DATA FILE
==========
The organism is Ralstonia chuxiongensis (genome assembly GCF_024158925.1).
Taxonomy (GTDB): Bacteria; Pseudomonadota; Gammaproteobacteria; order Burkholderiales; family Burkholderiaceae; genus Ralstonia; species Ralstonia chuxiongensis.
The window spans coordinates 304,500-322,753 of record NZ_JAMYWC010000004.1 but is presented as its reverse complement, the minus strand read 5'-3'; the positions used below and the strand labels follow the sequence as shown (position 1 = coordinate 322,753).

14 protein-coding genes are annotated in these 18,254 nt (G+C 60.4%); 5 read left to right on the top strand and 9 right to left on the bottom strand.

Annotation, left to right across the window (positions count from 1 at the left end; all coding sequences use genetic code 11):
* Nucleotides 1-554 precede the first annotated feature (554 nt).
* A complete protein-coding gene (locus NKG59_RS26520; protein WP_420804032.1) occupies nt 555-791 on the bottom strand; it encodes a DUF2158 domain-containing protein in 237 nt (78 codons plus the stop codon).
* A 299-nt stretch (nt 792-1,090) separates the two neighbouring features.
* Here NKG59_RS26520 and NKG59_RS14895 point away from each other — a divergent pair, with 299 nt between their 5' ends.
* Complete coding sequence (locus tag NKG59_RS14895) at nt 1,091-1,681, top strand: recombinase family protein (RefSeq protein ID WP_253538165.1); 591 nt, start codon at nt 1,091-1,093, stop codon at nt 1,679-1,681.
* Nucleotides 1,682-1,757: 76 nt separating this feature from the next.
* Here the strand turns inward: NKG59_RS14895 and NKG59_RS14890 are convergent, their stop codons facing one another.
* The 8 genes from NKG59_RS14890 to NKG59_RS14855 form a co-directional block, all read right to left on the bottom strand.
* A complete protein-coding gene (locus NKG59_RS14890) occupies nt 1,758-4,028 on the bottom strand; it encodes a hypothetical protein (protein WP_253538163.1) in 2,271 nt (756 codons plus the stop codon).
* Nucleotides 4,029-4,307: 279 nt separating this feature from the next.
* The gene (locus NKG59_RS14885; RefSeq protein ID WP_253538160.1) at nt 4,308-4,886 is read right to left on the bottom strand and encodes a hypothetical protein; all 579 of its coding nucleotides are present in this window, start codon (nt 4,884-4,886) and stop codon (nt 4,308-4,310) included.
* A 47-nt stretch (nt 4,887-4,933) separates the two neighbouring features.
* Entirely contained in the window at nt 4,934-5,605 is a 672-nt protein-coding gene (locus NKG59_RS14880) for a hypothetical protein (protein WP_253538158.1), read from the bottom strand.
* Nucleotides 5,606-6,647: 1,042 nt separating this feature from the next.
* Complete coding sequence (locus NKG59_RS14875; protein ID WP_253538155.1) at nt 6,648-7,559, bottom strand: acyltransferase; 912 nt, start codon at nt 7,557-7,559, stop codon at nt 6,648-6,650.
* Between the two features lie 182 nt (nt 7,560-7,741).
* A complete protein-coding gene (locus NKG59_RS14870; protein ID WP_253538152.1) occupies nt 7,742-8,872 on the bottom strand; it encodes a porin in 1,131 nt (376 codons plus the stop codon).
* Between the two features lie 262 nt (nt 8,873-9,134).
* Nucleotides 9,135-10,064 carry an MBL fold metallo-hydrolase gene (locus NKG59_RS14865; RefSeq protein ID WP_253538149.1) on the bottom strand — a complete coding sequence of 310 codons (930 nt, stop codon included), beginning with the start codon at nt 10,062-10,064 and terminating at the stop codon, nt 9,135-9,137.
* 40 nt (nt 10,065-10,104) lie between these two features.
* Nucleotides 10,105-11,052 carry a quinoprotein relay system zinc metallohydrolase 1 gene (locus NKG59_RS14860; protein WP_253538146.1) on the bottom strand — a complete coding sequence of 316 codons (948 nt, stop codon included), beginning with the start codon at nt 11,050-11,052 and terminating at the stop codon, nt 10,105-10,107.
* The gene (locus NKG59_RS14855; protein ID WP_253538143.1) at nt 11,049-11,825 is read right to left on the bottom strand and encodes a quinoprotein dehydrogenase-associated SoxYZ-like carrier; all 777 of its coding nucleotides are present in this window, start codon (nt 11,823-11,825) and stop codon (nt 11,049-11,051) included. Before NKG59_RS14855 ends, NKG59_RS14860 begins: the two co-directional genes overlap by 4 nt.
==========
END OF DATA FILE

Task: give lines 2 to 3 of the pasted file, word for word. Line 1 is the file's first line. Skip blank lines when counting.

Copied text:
Taxonomy (GTDB): Bacteria; Pseudomonadota; Gammaproteobacteria; order Burkholderiales; family Burkholderiaceae; genus Ralstonia; species Ralstonia chuxiongensis.
The window spans coordinates 304,500-322,753 of record NZ_JAMYWC010000004.1 but is presented as its reverse complement, the minus strand read 5'-3'; the positions used below and the strand labels follow the sequence as shown (position 1 = coordinate 322,753).